Israeli mortar rounds blasted a United Nations-run school that had been converted into a refugee shelter for hundreds of Palestinians displaced by the ten-day war in Gaza, killing more than 40 people today.
It was one of three UN schools hit by Israeli ordnance today. The strike against the Fakhora school in the northern town of Jabaliya was the deadliest single attack of an already blood-soaked offensive.
Israeli army officials said that their forces had been targeted by Hamas mortar fire from within the school compound. They named two alleged Hamas militants among the fatalities, Imad Abu Askar and Hassan Abu Askar.
The Israeli army has instructions to attack any position used by Hamas for firing rockets, an Israeli military source told The Times.
The deaths came as the Islamists were pushed back from their usual launch grounds to the east and into the packed metropolis of Gaza City and the surrounding refugee camps.
They pile more pressure on the international community to come up with a swift but durable formula to halt the carnage that has left more than 640 Palestinians dead.
President Sarkozy of France, who is on a peace mission to the region, said that a deal to end Israel’s offensive in Gaza was not far away. Tony Blair, the international community’s envoy, said that a ceasefire could be reached within days but was contingent on finding a way to stop Hamas rearming. His hope that a truce could be struck was echoed by Gordon Brown, who said that the Middle East faced its “darkest moment yet”.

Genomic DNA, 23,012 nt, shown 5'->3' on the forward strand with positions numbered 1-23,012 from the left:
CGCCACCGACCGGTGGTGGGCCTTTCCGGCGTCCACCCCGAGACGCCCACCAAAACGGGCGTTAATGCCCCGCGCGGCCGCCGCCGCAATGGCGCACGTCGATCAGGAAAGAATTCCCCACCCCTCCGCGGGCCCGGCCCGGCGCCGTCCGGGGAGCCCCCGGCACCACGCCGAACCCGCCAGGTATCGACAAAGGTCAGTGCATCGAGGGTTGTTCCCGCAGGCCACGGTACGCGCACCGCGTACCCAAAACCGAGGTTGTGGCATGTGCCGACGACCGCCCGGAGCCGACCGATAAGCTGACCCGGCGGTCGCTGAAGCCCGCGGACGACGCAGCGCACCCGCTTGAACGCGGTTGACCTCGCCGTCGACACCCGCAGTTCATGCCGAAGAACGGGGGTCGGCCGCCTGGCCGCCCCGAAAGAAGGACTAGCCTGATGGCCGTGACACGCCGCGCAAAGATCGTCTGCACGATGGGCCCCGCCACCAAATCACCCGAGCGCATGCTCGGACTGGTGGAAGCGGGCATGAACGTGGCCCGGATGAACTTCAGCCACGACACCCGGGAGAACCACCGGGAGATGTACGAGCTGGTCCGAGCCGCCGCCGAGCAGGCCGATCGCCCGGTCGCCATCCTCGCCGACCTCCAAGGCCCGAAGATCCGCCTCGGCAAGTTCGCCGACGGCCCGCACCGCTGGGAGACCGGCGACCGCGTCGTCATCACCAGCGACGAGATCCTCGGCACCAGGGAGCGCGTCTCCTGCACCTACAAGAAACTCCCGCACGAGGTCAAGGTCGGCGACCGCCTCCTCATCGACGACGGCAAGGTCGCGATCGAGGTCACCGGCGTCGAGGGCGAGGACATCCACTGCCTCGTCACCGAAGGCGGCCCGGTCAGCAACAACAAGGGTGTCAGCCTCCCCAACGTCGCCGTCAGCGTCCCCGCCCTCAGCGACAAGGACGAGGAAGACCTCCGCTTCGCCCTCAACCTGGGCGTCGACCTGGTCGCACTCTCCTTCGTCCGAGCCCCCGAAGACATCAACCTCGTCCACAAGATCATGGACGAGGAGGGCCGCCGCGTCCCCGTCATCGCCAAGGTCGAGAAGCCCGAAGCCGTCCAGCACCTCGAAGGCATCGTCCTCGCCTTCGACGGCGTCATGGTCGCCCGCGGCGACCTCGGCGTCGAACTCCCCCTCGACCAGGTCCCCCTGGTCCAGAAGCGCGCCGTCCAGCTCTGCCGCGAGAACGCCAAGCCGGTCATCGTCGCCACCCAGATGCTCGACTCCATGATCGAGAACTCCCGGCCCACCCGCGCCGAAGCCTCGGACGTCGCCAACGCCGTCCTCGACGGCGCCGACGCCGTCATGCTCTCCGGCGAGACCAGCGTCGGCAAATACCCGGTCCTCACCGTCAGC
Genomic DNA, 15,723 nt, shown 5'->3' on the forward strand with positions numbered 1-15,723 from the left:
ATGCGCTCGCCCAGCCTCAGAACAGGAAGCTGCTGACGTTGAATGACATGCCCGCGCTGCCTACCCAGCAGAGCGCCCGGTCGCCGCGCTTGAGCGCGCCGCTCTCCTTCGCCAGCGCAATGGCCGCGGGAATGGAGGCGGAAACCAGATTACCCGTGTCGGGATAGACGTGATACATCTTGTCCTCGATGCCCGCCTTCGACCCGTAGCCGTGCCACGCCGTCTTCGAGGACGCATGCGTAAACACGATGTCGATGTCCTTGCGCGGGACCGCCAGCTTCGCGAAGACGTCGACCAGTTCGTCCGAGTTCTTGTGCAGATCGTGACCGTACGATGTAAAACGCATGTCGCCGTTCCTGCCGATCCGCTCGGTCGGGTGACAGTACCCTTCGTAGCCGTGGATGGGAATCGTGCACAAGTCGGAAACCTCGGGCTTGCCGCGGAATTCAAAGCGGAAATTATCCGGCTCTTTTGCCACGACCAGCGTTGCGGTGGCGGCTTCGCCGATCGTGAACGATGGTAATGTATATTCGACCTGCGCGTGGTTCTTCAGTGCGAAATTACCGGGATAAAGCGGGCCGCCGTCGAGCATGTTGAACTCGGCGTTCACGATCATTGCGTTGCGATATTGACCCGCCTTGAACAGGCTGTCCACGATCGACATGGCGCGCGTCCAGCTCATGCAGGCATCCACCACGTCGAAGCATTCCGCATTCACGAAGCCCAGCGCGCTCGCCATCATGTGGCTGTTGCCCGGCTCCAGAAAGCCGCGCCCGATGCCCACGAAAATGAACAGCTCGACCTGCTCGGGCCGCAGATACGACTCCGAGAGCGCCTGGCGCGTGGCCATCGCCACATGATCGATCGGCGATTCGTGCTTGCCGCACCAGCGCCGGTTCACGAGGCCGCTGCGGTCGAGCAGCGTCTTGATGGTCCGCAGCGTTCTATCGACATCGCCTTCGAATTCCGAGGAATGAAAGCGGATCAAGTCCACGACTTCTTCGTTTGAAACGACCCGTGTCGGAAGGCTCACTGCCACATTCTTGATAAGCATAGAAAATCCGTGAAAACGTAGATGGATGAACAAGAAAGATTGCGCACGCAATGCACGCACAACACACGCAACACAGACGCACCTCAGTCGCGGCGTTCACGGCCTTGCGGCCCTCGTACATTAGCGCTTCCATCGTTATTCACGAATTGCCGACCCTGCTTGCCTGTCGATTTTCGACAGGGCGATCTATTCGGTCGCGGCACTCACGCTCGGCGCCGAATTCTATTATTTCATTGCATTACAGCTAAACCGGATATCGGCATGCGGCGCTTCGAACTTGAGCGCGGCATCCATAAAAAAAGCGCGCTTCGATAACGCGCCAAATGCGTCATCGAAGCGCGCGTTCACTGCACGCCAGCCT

The increasing violence forced Barack Obama, the US President-elect, to break his silence on Gaza. He expressed his “deep concern” at the killing of civilians.
The Fakhora school had been sheltering refugees driven from their homes by heavy fighting.
Screaming relatives tried to revive victims who lay motionless in pools of blood on the pavement outside the school, as cars and ambulances rushed the casualties to Gaza’s already overwhelmed hospitals.
Palestinian medics said at least 42 bodies were pulled from the wreckage of the school that had been providing shelter for about 350 refugees. The UN said it had confirmed at least 30 people were dead and another 55 wounded.
John Ging, the Gaza director for the UN refugee agency, said that the building had been clearly marked with a UN flag and its precise co-ordinates given to the Israeli army to avoid just such a tragedy